|Publication number||US5422916 A|
|Application number||US 07/947,221|
|Publication date||Jun 6, 1995|
|Filing date||Sep 18, 1992|
|Priority date||Sep 18, 1992|
|Publication number||07947221, 947221, US 5422916 A, US 5422916A, US-A-5422916, US5422916 A, US5422916A|
|Inventors||David C. Nall|
|Original Assignee||Relm Communications, Inc.|
|Export Citation||BiBTeX, EndNote, RefMan|
|Patent Citations (3), Referenced by (8), Classifications (5), Legal Events (11)|
|External Links: USPTO, USPTO Assignment, Espacenet|
1. Field of the Invention
The present invention relates to frame detection and more particularly to detection of a frame synchronization pattern in an environment of burst noise that prohibits detection by correlation.
2. Description of the Prior Art
Typically, frame detection is performed by correlation. The captured incoming bit pattern is exclusive-ored with a known reference pattern. This results in the placement of ones at all locations in the captured incoming bit pattern where there are differences. Adding up the number of ones provides an indication of how closely the two bit patterns match or correlate. For the original bit pattern, an error of zero to one bit, provides an acceptable frame error rate. However, when Rayleigh fading is added to the channel (high speed rates) the burst errors appear in clusters of four bits or more. With a possible correlation threshold of one bit in error, a frame synchronization pattern can not be detected. Thus, an improved detector of a frame synchronization pattern is required.
It is an object of the present invention to provide a frame detector that has the ability to detect a frame synchronization pattern in an environment of burst noise that prohibits detection by correlation.
The partial frame detector of the present invention provides the ability to detect a frame synchronization pattern in an environment of burst noise that prohibits detection by correlation. The average types of errors that are found on a Rayleigh fading channel are burst errors from four bits to 17 bits plus background errors, based on the bit error rate. The burst errors are separated by strings of good bits that average from 21 bits to 84 bits also with background errors randomly inserting single bit errors in the strings. A frame synchronization pattern must be able to sustain at a minimum 17 bits clustered in error plus random errors and still provide frame detection. The solution to this situation, as described by the present invention, is the utilization of a 64 bit Barker derived frame synchronization pattern and an additional process included in the correlation algorithm.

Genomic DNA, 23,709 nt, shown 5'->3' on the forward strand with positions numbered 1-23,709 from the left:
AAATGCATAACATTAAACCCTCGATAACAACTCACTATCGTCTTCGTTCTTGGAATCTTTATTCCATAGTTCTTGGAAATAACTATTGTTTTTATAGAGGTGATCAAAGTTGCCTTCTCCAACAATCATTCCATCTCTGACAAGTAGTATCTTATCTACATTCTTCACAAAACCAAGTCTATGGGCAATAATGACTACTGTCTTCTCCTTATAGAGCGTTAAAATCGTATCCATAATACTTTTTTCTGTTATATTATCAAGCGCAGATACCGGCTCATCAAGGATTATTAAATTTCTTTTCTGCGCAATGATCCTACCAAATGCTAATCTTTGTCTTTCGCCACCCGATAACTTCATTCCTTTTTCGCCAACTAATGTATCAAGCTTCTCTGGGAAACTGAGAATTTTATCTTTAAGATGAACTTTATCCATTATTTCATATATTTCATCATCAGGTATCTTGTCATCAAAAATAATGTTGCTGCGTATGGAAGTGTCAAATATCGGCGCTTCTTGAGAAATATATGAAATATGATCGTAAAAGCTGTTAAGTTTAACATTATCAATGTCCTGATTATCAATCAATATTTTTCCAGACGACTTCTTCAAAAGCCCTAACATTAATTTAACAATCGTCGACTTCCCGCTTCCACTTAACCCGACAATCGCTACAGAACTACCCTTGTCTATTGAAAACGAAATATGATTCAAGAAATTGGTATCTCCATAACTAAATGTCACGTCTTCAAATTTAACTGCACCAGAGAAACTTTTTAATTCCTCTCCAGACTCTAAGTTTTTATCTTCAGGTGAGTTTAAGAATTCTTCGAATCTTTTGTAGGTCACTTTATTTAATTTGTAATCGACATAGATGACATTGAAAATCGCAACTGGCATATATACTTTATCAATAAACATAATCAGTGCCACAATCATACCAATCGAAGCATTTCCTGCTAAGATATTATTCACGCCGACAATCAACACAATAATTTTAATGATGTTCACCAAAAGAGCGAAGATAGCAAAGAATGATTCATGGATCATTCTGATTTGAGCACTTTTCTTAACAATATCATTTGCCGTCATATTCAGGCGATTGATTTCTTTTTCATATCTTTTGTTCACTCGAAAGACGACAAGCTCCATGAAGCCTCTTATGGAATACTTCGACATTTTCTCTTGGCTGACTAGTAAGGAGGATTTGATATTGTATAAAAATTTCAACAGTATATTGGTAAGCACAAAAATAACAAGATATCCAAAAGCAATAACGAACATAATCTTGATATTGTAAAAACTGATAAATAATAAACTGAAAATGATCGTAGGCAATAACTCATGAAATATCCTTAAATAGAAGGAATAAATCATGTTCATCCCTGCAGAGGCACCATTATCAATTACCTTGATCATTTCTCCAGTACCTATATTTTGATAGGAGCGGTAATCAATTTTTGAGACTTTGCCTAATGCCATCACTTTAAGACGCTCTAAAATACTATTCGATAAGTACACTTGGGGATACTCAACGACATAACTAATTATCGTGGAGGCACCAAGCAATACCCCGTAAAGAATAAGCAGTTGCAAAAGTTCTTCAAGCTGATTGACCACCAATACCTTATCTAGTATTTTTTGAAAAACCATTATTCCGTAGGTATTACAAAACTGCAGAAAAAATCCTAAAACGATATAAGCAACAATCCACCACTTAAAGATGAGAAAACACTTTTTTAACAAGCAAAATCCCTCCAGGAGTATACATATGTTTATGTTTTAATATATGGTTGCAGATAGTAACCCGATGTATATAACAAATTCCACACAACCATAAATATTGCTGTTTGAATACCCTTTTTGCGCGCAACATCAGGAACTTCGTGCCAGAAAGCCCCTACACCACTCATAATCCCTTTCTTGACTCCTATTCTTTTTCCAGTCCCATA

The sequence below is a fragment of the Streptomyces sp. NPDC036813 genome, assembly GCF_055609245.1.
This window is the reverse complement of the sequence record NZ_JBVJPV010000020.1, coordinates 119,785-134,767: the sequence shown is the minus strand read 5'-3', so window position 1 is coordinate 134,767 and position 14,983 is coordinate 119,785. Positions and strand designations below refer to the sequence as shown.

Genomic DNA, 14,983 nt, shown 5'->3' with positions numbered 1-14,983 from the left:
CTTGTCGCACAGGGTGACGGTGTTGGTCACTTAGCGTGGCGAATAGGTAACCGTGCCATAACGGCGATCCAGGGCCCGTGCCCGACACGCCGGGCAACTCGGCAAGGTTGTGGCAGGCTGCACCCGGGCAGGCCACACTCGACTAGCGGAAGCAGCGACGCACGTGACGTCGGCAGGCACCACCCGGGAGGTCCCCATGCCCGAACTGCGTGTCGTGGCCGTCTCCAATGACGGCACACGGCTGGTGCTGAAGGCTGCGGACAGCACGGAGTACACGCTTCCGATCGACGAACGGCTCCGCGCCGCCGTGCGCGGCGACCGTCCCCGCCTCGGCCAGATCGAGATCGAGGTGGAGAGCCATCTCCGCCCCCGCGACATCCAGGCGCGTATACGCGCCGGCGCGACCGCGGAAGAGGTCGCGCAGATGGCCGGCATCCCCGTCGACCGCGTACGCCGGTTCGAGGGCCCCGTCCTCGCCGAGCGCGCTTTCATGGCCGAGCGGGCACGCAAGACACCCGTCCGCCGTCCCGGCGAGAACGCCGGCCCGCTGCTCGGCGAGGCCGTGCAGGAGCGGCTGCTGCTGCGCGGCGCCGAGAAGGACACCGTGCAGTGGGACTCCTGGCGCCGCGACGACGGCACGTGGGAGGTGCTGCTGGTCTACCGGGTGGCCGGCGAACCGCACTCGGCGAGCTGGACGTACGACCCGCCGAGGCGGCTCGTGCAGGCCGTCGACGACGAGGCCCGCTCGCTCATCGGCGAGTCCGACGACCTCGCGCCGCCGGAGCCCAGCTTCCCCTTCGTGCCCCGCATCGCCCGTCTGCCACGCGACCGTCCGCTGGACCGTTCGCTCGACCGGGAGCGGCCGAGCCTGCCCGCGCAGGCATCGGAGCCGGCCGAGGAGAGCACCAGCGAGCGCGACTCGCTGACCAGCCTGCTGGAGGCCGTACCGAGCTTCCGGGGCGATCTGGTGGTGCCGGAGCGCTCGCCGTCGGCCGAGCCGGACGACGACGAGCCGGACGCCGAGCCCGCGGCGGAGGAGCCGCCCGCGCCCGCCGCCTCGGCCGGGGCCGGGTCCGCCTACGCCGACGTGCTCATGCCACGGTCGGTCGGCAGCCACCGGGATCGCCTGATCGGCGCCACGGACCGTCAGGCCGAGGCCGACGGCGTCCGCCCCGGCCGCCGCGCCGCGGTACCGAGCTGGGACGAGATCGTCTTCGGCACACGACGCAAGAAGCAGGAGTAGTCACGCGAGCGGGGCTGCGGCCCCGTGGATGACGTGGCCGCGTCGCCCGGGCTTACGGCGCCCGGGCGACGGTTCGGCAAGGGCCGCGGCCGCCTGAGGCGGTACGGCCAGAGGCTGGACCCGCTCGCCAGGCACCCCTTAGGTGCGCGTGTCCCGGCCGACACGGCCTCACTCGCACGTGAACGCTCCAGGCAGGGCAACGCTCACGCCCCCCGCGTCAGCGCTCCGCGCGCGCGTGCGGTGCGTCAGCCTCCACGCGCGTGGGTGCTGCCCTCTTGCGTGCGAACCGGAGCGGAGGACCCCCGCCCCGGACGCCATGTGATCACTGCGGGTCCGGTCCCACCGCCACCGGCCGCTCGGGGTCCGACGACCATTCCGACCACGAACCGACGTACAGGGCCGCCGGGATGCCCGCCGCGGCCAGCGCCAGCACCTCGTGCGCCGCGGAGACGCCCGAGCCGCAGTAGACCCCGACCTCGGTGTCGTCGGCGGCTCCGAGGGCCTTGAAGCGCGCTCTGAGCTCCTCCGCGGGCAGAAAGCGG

The normal frame detection process will find frame synchronization if there are 13 errors in a 64 bit frame synchronization pattern. The partial frame detector of the present invention will detect frame synchronization if there are 19 clustered errors and four random errors (23 total errors) in a 64 bit frame synchronization pattern.
FIG. 1a illustrates a first portion of a flow diagram of one embodiment of the present invention.
FIG. 1b illustrates a second portion of a flow diagram of the embodiment of the present invention referred to above in connection with FIG. 1a.
A DMX (trunked data radio) message typically contains modem synchronization, frame synchronization, addressing, text, and error correction information. The performance of recovery of the message in a low signal level, Rayleigh fading environment (8-20 dB SINAD), should be at least as high as voice. To improve message recovery performance at low signal levels, two parts of the message structure must be improved. First, the frame synchronization size and detection algorithm and second the error correction implementation, time diversity and the recommendation of correction code.